One of the most significant differences between western psychology and Yoga psychology is the way consciousness is perceived. In western psychology it is widely believed that consciousness is a derivative of physiological processes within the brain. This is based primarily on the empirical structure of philosophy which believes that everything in the universe is a product of physiological reactions and relationships. Yoga psychology, in contrast, believes that human consciousness is a filtered form of cosmic consciousness which is responsible for governing the creation and manifestation of the universe. The reason why the human psyche is unable to grasp the magnitude of consciousness is because of psychological blocks or veils that prevent comprehension and experience of the magnanimous cosmic consciousness. However through the practice of Yoga one can not only understand the qualities of the cosmic consciousness but can actually exist in synthesis with the cosmic consciousness. Although western psychology negates the existence of such a higher form of consciousness, there has yet to be any evidence that disproves the potential of human consciousness that is believed to exist in Yoga psychology. In many regards, it can be said that western psychology is still groping in the dark for a needle in a haystack in order to understand the true nature of consciousness.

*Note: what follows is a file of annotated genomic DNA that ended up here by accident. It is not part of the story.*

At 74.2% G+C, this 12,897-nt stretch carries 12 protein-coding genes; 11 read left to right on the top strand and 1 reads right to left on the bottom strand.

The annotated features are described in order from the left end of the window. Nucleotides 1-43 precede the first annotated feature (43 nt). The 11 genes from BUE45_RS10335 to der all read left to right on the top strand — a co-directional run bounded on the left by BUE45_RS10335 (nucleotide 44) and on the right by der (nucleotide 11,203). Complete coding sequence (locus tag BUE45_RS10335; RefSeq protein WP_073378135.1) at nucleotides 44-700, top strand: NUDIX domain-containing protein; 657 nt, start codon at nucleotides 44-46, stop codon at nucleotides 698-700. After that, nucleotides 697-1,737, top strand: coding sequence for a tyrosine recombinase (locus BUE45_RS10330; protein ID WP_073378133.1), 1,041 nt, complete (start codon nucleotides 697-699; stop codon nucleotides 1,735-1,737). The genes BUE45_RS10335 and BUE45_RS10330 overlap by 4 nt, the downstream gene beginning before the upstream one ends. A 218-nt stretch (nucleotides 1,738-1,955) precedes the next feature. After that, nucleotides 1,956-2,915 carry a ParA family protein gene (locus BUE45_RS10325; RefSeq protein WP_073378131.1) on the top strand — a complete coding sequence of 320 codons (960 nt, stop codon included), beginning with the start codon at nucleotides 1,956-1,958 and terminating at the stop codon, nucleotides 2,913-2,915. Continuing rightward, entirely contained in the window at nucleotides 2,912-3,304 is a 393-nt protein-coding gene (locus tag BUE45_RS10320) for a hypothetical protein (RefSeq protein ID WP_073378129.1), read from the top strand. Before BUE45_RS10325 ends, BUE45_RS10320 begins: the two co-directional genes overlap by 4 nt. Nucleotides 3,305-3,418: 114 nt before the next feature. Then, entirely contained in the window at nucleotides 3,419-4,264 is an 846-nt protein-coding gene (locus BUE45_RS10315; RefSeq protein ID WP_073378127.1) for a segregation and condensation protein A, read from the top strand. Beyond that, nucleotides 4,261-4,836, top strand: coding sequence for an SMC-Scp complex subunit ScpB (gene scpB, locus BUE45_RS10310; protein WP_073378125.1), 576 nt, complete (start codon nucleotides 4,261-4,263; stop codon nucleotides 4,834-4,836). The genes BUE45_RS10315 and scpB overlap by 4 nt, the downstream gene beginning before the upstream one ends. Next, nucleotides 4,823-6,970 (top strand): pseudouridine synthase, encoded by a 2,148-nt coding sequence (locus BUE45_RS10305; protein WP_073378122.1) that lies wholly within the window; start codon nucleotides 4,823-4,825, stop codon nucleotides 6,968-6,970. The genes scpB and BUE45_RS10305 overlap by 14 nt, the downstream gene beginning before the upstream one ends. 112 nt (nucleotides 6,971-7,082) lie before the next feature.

Yoga psychology is not only limited to only the practice of achieving higher states of consciousness. Although these can easily be achieved through the practice of Yoga psychology, common disorders like stress and anxiety can easily be apprehended and treated through the practice of Yoga psychology. This is because Yoga psychology effectively approaches human nature and has developed techniques which are based upon the qualities of the human being, starting from the most physical exterior of the skin and reaching through all the layers of the human being into the spiritual aspects of man. Unlike western psychology, Yoga psychology adamantly attests to the mind-body-spirit principle, and approaches any psychological disorder with practices and techniques that will address every aspect of the human being. For instance, in accommodating a psychological disorder such as depression, Yoga psychology will examine the following:
o The lifestyle of the individual
o personal characteristics and traits
o dietary patterns
o exercise and physical health
o daily environment and atmosphere
o thought processes and modality of perception
o belief and philosophy
o and breathing patterns (just to name a few)
This is where Yoga psychology proves to be an extremely effective method for addressing psychological disorders as it incorporates all aspects of the human being into the treatment. Integration is essential because cooperation between the mind, the body, and the spirit is necessary in order to find sustainable and lifelong solutions to psychological, physical, and emotional problems. Instead of suppressing a disorder and prolonging its reappearance through the use of medication or therapy sessions, Yoga psychology works to eradicate the problem by introducing new lifestyle practices and mental modifications which will eliminate the mechanics of the disorder.
Source: Reprinted from the course description of the Yoga Psychology program offered by Tureya Ashram, India